Great for finding your ball in the rough, but will they include a snorkel when you rinse one in a lake?

  7. Dan

    May 24, 2023 at 11:33 pm

    Still sink in ponds I’m assuming

  8. Boo

    May 24, 2023 at 10:52 pm

    There’s no way those balls are balanced uniformly

  9. L

    May 24, 2023 at 8:23 pm

    lol

Leave a Reply

Your email address will not be published. Required fields are marked *

This site uses Akismet to reduce spam. Learn how your comment data is processed.

Whats in the Bag

Michael Block WITB 2024 (May)

Published

on

  • Michael Block what’s in the bag accurate as of the PGA Championship.

Driver: TaylorMade Qi10 “Dot” (9 degrees @7.5)
Shaft: Fujikura Ventus Black 6 X

3-wood: TaylorMade Qi10 Tour (15 degrees @14.25)
Shaft: 2024 Fujikura Ventus Blue 7 X

5-wood: TaylorMade M5 (19 degrees @17)
Shaft: Mitsubishi Tensei CK Orange 70 TX

Irons: TaylorMade Stealth UDI (4), TaylorMade Proto (5-9)
Shafts: Graphite Design Tour AD DI Hybrid 85 X (4), Project X 6.5 (5-9)

Wedges: TaylorMade Milled Grind 4 (46-09SB, 60 [unconfirmed]), TaylorMade Milled Grind 2 (52-09S, 56)
Shafts: True Temper Dynamic Gold Tour Issue S400

Putter: Odyssey White Hot 2-Ball

Grips: Golf Pride MCC

See the rest of Michael Block’s WITB in the forums.

Your Reaction?
  • 11
  • LEGIT1
  • WOW1
  • LOL2
  • IDHT1
  • FLOP1
  • OB1
  • SHANK4

Continue Reading

Whats in the Bag

Brooks Koepka WITB 2024 (May)

Published

on

  • Brooks Koepka what’s in the bag accurate as of the PGA Championship.

Driver: TaylorMade Qi10 “Dot” (10.5 degrees @9.75)
Shaft: Mitsubishi Diamana D Limited 60 TX (44.5 inches, tipped 1 inch)

3-wood: TaylorMade M2 Tour HL (16.5 degrees)
Shaft: Mitsubishi Diamana D+ 80 TX

Irons: Nike Vapor Pro (3), Srixon ZX7 Mk II (4-9)
Shaft: Fujikura Pro Tour Spec 95 X (3), True Temper Dynamic Gold Tour Issue X100 (4-9)

Wedges: Cleveland RTX ZipCore Tour Rack Raw (46-10 Mid), RTX6 ZipCore Tour Rack (52-10 Mid, 56-10 Mid, 60-6 Low)
Shaft: True Temper Dynamic Gold Tour Issue X100 (46), True Temper Dynamic Gold Tour Issue S400 (52-60)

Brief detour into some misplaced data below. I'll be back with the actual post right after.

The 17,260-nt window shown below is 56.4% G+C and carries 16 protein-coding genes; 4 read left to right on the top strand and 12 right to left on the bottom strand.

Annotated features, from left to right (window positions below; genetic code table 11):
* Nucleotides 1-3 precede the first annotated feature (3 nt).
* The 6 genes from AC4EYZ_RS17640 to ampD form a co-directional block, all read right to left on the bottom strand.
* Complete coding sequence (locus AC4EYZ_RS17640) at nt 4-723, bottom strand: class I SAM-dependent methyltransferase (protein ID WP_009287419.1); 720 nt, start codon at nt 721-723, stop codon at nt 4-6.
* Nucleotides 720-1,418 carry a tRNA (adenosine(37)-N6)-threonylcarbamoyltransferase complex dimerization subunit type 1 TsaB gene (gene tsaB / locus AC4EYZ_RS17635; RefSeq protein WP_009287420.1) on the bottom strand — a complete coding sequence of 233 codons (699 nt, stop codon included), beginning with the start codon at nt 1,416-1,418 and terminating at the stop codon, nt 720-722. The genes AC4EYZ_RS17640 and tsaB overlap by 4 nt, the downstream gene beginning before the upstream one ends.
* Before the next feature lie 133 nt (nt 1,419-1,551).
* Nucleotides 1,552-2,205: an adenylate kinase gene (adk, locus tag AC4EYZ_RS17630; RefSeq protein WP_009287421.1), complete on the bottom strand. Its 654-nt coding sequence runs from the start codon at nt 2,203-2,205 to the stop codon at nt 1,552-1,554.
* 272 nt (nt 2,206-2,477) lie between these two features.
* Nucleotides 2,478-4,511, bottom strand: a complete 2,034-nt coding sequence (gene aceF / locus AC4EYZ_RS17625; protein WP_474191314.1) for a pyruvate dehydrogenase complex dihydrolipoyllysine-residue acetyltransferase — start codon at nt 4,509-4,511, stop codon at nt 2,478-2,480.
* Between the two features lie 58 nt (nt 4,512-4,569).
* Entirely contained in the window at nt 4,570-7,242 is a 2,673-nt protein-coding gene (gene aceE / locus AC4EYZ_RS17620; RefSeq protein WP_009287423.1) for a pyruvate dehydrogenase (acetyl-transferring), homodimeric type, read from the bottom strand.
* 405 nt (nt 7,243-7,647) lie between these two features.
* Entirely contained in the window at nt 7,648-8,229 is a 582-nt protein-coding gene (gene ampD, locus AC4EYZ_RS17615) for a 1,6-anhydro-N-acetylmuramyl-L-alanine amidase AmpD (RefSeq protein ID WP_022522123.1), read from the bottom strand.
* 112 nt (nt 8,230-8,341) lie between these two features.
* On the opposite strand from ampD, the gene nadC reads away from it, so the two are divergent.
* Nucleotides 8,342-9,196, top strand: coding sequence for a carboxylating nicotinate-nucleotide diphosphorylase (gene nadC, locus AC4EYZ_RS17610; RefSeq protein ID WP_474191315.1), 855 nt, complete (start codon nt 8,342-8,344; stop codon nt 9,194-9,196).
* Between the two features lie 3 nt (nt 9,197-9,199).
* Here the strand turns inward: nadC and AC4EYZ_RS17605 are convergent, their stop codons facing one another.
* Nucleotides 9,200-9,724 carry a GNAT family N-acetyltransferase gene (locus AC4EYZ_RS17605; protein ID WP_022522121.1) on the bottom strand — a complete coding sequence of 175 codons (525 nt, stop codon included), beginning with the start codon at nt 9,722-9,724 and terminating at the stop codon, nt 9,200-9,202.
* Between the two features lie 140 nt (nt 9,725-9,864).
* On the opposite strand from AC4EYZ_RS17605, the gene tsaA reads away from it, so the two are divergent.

Putter: Scotty Cameron T-5.5

Grips: Golf Pride Tour Velvet Cord (Midsize)

Ball: Srixon Z-Star Diamond

Check out more in-hand photos of Brooks Koepka’s clubs here.

Your Reaction?
  • 6
  • LEGIT0
  • WOW1
  • LOL1
  • IDHT0
  • FLOP0
  • OB0
  • SHANK2

Continue Reading

Equipment

Coolest thing for sale in the GolfWRX Classifieds (5/13/24): Full set of ‘Tiger Slam’ clubs

Published

on

At GolfWRX, we are a community of like-minded individuals that all experience and express our enjoyment of the game in many ways.

It’s that sense of community that drives day-to-day interactions in the forums on topics that range from best driver to what marker you use to mark your ball. It even allows us to share another thing we all love – buying and selling equipment.

Currently, in our GolfWRX buy/sell/trade (BST) forum, there is a listing for a full set of ‘Tiger Slam’ clubs.

From the seller: (@CaymanS): “During the year of recovery from leg surgery that never quite healed, I was bored.  One thing led to another, and I ended up gradually building/acquiring the individual pieces to complete a set of “Tiger Slam” clubs.  They are what Tiger played to win 4 consecutive majors, which nobody has ever done.  This is not an exact replica of course, but something close that fit me to play a few times per year and experience what Tiger did.  But my bad leg, 4 shoulder tears, and age prevents me from the ball-striking needed to enjoy these to their fullest.  They may not be everyone’s cup of tea, especially since the driver and fairway shafts are regular flex and most players good enough to play these will need to change them, but it’s not a perfect world.  I am not a historian on this stuff, but my research indicates these are the same models Tiger used, with slightly different specs to fit me.

Full set $1,600, or…

…a donation for a Pro Kids fundraiser, or…

Driver: $70

Fairway: $250

Irons: $1,100

Wedges: $100

Putter: $350″

To check out the full listing in our BST forum, head through the link: Full set of ‘Tiger Slam’ clubs

This is the most impressive current listing from the GolfWRX BST, and if you are curious about the rules to participate in the BST Forum you can check them out here: GolfWRX BST Rules

Your Reaction?
  • 14
  • LEGIT2
  • WOW1
  • LOL0
  • IDHT0
  • FLOP1
  • OB0
  • SHANK5

Continue Reading

WITB

Facebook

Trending